NEW PALESTINE — On the eve of the fall sports season, the New Palestine Dragons boys tennis team is bracing for something no Dragon has had to endure in the past nine years: A season without Chris Hardin.
At the end of the school year, the former New Palestine boys and girls tennis coach decided to step away from the courts, and more recently, away from the chalkboard.
On Monday, Hardin officially retired from teaching after 10 years at New Palestine and is moving on to a career in fire safety education.
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As a coach, in 19 combined seasons between boys and girls tennis, the ultra-competitive New Palestine graduate accumulated a 260-96 record (.730 winning percentage) that included 12 Hancock County championships, 11 sectional titles and two Hoosier Heritage Conference crowns.
So it is with both a full trophy case and a heavy heart Hardin has decided to depart.
“I got the boys and girls teams together at the end of spring, and I let them know that I had finished my last season,” Hardin said. “I told them it was a hard decision to make, and there were definitely some tears. I think they were just a little shocked. I think I caught them off guard. … I’ll really miss them.”
It wasn’t just the players he caught off guard. A longtime and fierce rival didn’t see Hardin’s resignation coming either.
“I just kind of figured he would end up being a lifer like me,” said Gabe Muterspaugh, who has been the Mt. Vernon boys and girls tennis coach for nearly two decades. “I thought he’d be in it forever. He loved coaching (so) much.”
Once the shock wore off, though, Muterspaugh said imagining a year without Hardin opposing his Marauders, like the one approaching, feels out of whack.
“I don’t know who is who, but for us, it was like Superman versus Lex Luther,” said Muterspaugh, as he fondly recalled a decade’s worth of ferocious battles between their teams. “It’s IU-Purdue, or anything else you want to call it. He was my big enemy in this whole thing, and I’ll miss that. You knew when you played a Chris Hardin team, you were going to get their best.”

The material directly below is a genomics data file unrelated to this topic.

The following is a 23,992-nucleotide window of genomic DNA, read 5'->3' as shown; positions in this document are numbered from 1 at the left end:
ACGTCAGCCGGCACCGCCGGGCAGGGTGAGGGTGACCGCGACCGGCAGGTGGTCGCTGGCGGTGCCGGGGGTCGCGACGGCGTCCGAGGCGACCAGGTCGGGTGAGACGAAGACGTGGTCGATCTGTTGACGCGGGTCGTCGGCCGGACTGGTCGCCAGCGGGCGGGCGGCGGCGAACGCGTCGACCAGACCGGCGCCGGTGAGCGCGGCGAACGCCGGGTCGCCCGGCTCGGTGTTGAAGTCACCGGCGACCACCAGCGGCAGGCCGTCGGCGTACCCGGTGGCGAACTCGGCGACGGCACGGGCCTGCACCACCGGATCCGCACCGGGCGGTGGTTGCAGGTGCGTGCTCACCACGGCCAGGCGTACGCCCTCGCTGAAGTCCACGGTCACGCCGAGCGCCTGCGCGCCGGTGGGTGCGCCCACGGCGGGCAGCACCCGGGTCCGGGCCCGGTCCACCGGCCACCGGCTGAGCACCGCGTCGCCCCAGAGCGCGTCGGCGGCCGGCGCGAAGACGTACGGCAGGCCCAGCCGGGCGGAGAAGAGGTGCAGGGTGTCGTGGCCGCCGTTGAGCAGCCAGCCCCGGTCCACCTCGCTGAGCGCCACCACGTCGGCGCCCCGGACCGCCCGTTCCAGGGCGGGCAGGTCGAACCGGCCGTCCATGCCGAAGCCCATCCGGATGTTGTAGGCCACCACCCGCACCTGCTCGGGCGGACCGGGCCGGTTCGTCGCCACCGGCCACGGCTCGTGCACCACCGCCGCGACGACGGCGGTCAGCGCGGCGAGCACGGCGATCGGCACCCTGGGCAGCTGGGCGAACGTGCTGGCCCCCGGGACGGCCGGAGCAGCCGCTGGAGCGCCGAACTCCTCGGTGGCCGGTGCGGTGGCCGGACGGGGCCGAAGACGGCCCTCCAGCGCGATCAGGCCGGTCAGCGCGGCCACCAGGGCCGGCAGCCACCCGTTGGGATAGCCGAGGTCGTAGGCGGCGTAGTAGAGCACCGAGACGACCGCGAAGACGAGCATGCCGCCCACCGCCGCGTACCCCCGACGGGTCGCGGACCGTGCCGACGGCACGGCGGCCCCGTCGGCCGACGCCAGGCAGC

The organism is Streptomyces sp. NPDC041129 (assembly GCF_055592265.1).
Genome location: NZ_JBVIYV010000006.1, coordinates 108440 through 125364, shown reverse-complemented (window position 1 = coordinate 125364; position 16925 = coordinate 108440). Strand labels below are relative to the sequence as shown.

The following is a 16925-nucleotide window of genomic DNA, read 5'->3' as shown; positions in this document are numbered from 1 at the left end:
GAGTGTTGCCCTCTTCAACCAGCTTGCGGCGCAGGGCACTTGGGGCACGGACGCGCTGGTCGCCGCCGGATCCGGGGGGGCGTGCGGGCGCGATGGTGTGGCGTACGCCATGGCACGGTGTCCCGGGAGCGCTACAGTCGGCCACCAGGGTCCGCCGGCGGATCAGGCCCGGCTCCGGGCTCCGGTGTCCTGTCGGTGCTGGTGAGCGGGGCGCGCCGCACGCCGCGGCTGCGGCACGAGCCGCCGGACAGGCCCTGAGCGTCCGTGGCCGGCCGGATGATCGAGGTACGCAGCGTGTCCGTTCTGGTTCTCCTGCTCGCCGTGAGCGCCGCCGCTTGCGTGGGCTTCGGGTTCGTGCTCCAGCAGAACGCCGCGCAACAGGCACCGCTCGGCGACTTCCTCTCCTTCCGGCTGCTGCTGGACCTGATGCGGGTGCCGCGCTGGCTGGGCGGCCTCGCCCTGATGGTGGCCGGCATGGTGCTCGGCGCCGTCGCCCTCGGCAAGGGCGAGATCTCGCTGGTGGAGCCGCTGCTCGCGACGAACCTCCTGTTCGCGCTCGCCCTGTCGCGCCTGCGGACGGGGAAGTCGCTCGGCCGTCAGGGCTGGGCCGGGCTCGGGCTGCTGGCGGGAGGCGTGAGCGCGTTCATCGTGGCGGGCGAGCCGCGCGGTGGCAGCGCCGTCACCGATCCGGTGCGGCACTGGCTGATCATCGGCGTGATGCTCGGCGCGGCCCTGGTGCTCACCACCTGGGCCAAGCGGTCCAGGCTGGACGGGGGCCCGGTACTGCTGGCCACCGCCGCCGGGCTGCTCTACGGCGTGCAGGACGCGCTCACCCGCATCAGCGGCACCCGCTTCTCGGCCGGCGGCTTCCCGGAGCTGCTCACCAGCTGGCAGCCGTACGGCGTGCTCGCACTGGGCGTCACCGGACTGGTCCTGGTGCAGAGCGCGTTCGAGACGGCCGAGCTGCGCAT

Hardin explained that his decision was largely based on his family. Before the spring season began, his wife Sara earned a promotion to a full-time supervisor position at Hancock County Regional Hospital. They both knew that when that happened, finding family time between their clogged calendars would be difficult.
After enduring a challenging few months while coaching the girls, Hardin decided that he wanted to spend more time with Savanah, 9, Sophie, 7, and Sydney, 4, so he resigned as coach.
“After coach (Kathy) Tucker left, he took the program and ran with it,” said Al Cooper, who was not just Hardin’s athletics director but a longtime friend who had watched Hardin grow from student to teacher at New Palestine. “He’s won a bunch of sectional and county championships and really improved our program. We’re going to miss him.
“He seems very passionate about his new job, and he’s not looking back. He’s doing what’s best for his family. We applaud him for that. But we also appreciate all the work he has done for our kids and this program.”
When Hardin looks back over his career, his memories won’t be filled with sectional or county titles he won, but instead the kids who made up those teams.
For Hardin, while winning was important, it was not his primary focus. He is most proud of two aspects of his coaching tenure: First, in 19 season, he never cut anybody. The game, he said, is for everyone, and everyone deserves a chance to learn it. Second, he always preached a family-first atmosphere. And now, by leaving New Palestine, he has the opportunity to be the perfect example of that and practice what he preached.
Meanwhile, Muterspaugh will have to re-ignite the New Palestine-Mt. Vernon rivalry with the man replacing Hardin. Des Evans, a tennis pro at the Indianapolis Racquet Club in Carmel, is taking over the program.
Evans emigrated from Zimbabwe to Indianapolis in 2000 and has three children, Nicola, Gareth and Stacey, who all won individual tennis state titles at Carmel High School.
Though Hardin has never met Evans, based on his background, he is sure he is leaving his Dragons in good hands.
That said, Hardin did have a piece of advice he wanted to deliver to the new coach.
“Being a pro, I’m sure he’ll bring a technical aspect to the game that I didn’t,” Hardin said. “So the No. 1 thing I would say to him is just to remember that above all, these are kids. You’re not just teaching them tennis, you’re teaching them about life. And just like in tennis, they are going to make mistakes, and you just have to deal with them the best we can and hopefully teach them a little about life along the way.”
Name: Chris Hardin
Position: Former New Palestine boys and girls tennis coach
Family: Sara (wife); Savanah, 9, Sophie, 7 and Sydney, 4 (children)
Tenure: 19 seasons between boys and girls teams
Hoosier Heritage Conference titles: 2
Sectional titles: 11
County titles: 12